Both hares and rabbits are known for their long ears and large feet made for running.
Your typical hares are bigger than rabbits, with longer ears and feet, and with black markings in their fur. Rabbits tend to have a more egg-shaped body compared to hares. Their fur is agouti, meaning it displays two or more bands of pigmentation, with an overall effect of looking dull grey or brown. Rabbit tails are usually dark on top and while below, except for cottontails, which have white on top. Rabbits are typically between 8 and 15 inches long and weigh ½ to 3 pounds, with an ear length between 2 and 4 inches.
Rabbits are pretty quick on their paws and run about 37 miles per hour, and escape predators in a zigzag pattern.
Hares are born relatively mature and mobile with good vision and hair, whereas rabbits come out closed-eye, hairless and essentially helpless.
They start breeding when it starts to get warmer in the spring, and they can go until the temperatures drop again in the fall. Females have around 3 to 4 litters a year with an average litter of 5.
Most rabbits dig and live underground. The burrows are 6 to 7 inches long, 3 to 5 inches deep and 5 inches wide. They can also move into an abandoned den, and may find holes the structures around your home attractive.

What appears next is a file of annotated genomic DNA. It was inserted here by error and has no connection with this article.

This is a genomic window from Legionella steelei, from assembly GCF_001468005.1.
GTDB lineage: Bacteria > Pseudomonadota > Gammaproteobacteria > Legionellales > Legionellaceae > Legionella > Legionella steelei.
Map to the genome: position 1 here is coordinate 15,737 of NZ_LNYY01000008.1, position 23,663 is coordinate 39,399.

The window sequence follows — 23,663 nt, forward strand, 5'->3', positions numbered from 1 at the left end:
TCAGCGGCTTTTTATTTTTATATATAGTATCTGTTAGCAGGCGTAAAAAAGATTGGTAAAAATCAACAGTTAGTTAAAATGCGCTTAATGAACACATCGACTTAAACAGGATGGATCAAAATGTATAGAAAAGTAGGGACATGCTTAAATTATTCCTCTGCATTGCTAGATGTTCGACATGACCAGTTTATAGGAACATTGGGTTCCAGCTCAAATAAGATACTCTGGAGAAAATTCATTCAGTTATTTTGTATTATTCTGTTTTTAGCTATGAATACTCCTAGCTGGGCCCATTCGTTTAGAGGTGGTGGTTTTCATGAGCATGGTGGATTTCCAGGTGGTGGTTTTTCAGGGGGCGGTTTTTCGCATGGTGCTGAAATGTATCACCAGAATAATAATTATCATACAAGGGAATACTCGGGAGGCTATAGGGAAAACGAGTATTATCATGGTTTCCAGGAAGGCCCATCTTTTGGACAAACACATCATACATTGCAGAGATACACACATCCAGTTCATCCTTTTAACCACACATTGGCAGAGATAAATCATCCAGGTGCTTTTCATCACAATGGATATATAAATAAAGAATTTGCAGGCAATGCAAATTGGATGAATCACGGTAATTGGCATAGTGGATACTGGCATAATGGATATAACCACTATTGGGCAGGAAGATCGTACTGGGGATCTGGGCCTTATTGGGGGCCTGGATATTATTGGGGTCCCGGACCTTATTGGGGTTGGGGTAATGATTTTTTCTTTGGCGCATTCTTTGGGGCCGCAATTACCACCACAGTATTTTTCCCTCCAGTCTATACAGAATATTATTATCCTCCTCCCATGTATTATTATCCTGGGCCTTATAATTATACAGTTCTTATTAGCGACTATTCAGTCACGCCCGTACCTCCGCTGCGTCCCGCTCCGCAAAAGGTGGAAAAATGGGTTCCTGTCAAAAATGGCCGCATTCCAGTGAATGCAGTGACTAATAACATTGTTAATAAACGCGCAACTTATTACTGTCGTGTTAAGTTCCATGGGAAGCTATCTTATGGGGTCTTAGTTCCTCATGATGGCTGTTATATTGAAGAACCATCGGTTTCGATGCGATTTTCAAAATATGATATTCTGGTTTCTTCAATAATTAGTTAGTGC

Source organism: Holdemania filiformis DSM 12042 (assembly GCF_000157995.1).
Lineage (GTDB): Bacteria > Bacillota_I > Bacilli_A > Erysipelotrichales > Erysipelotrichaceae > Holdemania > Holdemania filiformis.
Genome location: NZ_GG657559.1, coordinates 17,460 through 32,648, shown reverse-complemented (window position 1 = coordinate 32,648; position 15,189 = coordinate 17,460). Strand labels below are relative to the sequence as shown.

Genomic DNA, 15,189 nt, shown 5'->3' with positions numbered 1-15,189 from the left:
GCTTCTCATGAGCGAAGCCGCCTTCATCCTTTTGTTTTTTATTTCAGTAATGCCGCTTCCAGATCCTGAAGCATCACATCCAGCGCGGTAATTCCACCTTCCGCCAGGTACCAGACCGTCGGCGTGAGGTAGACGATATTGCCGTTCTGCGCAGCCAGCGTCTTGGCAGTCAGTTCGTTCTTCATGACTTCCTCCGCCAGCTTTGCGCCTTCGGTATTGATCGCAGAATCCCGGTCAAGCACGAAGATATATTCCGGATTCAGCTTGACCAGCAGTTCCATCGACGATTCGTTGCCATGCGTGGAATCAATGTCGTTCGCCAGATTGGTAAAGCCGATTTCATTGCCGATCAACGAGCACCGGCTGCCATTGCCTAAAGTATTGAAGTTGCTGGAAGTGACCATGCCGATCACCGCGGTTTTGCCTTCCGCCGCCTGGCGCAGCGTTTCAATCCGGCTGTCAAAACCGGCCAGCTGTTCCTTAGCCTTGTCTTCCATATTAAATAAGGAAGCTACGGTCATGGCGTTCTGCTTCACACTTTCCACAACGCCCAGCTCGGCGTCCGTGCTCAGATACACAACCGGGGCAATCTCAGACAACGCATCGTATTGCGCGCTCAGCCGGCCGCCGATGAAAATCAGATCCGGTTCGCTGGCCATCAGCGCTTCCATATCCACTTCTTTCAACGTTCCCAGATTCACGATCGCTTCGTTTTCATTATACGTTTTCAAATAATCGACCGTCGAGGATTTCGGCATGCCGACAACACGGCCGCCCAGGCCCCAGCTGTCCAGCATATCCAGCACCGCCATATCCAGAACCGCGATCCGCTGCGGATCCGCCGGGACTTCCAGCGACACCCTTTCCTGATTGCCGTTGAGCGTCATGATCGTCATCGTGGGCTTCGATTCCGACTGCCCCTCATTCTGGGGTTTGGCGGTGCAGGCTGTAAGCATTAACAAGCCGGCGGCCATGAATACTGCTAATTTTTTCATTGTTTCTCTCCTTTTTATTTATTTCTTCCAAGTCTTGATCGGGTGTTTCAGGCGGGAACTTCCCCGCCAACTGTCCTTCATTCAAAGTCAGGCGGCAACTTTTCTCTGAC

Hares, on the other hand, live above ground in small depressions, often on a slight elevation like a hill.
In the spring and summer, rabbits will feed on flowering plants, vegetables and fruits, which they can easily find in your garden or farm.
During the winter, they’ll settle for bark, flower buds and whatever green plants they can find.
Rabbit fever or tularemia can be transmitted by rabbits to humans when handled with bare hands or when eating unprepared rabbit meat. They can also host ticks and fleas and help spread Lyme disease.
The main issue humans might have with rabbits is that they love to munch on the plants that humans love to grow. They won’t be too much of a problem if you only have a couple, but when they start to multiply and you have a full-blown infestation, you might want some help to save your crops.
Trapping & Removal
If rabbit infestations get out of hand, landowners should call a AAAC Wildlife Removal specialist to deal with the problem. We can guarantee that our professionals will not only thoroughly resolve the problems generated by rabbit occupation, but they will do so in the most humane way possible.
The best way to keep rabbits and hares out is to make your yard less attractive. You can do this by making it harder to get in to, like installing fencing around gardens, orchards and fields. Make sure the fence reaches deep into the ground to prevent rabbits and hares from digging underneath. Also, seal any holes in your foundation or in any structure that make attractive sites for rabbit nesting.